Marine Expeditionary Unit Returns Home From Syria Deployment
The flagship of the Makin Island Amphibious Ready Group returned to San Diego on Monday after seven months at sea, … Continued
The flagship of the Makin Island Amphibious Ready Group returned to San Diego on Monday after seven months at sea, capping a deployment that included landing Marine artillery in war-torn Syria.
Led by the Navy’s amphibious assault warship Makin Island, the group includes the transport dock ship Somerset and the dock landing ship Comstock, plus the 11th Marine Expeditionary Unit, Amphibious Squadron Five, the “Blackjacks” of Helicopter Sea Combat Squadron 21 and detachments from Assault Craft Unit 5, Fleet Surgical Team 5, Tactical Air Control Squadron 11 and Beachmaster Unit 1.
That adds up to almost 1,900 sailors and 2,600 Marines who came home or are on their way to Naval Base San Diego, Camp Pendleton and the Marine air stations in Miramar and Yuma, Arizona.
The 11th Marine Expeditionary Unit’s task force has departed Syria but isn’t slated to return to Camp Pendleton until later this week, said Marine Corps spokesman Maj. Craig Thomas.
The Somerset arrived on Thursday. The “Tomcats” of Marine Attack Squadron 311 landed in Yuma on the same day, while the “Ridge Runners” of Marine Medium Tiltrotor Squadron 163 returned to Miramar on Friday.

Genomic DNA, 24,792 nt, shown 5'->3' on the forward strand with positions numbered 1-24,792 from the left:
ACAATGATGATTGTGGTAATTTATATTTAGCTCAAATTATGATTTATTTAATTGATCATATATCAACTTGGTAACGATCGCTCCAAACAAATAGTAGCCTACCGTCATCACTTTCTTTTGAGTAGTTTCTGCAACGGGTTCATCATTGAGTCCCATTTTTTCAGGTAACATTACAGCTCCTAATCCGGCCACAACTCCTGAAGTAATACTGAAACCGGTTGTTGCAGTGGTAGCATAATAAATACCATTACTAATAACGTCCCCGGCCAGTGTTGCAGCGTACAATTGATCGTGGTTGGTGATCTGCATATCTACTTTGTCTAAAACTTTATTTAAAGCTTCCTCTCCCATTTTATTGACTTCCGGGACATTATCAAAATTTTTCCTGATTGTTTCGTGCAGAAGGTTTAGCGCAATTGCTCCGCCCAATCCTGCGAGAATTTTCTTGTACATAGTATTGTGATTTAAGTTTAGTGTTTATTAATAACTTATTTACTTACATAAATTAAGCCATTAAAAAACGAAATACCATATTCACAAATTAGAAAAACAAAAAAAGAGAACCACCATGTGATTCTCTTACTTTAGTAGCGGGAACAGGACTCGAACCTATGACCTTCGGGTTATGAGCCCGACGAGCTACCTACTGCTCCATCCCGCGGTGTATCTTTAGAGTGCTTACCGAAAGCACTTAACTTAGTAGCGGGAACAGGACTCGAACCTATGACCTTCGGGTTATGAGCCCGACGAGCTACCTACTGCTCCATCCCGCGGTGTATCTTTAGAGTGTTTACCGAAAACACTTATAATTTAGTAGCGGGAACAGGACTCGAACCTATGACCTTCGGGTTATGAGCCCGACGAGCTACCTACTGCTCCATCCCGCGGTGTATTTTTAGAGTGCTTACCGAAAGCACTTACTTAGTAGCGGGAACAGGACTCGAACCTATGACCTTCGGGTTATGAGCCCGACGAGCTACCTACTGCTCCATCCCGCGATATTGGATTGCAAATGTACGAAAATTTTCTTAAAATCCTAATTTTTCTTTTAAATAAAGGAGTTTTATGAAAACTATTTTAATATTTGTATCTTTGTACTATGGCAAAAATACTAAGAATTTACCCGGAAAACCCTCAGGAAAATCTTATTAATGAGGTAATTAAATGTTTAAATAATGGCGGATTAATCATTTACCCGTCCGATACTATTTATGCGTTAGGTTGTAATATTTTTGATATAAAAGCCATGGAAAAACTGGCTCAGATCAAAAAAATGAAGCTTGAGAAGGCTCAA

“Just as Marines have historically been the ‘first to fight,’ the MEU carries on this tradition as the nation’s premier rapid-response forces,” Col. Clay Tipton, commanding officer of the 11th MEU, said in a statement. “The American people would be proud of how their Marines represented our great nation while operating in more than 24 countries.”
When combined, an amphibious readiness group and a Marine expeditionary unit form a self-contained force capable of putting troops ashore and providing them with the needed supplies — flexibility that lets leaders in Washington, D.C. use them to provide humanitarian relief or wage war.
“With all three ships and the Marines embarked — across the Western Pacific and Middle East — it’s important to reassure our regional partners that we’re there to support the free flow of commerce and ensure maritime security,” said Amphibious Squadron 5 commander Capt. Mike A. Crary.
Although the landing of the M-777 Howitzers, their crews and supporting infantry highlighted the deployment by providing fire support to the forces besieging the Syrian city of Raqqa — capital of the jihadist group called Islamic State — the warships and Marines also trained with military members from Japan, Malaysia, Sri Lanka, Papua New Guinea, Djibouti and Oman.
“Probably one of my best memories was Christmas Eve,” said Capt. Mark Melson, commanding officer of the Makin Island. “We did an underway replenishment. We took on 1.4 million gallons of gas. We unloaded 460 pallets and then two hours later we hosted the commandant of the Marine Corps.”
At San Diego’s Pier 13 on Monday, Kentoria Pickett squinted at the sailors manning the rails aboard the Makin Island to locate her husband, Kenneth Pickett II, a Hull Technician 1st Class from Fort Worth, Texas. She was flanked by their 12-year-old son, Kamari, and cradling Kenneth Allen Pickett III, born prematurely on Jan. 24.
“We missed him working on the yard,” said Kentoria Pickett, 32, a Navy operations specialist 1st class who has deployed to Afghanistan and Honduras. “Oh, and the car. But what we missed the most was him.”
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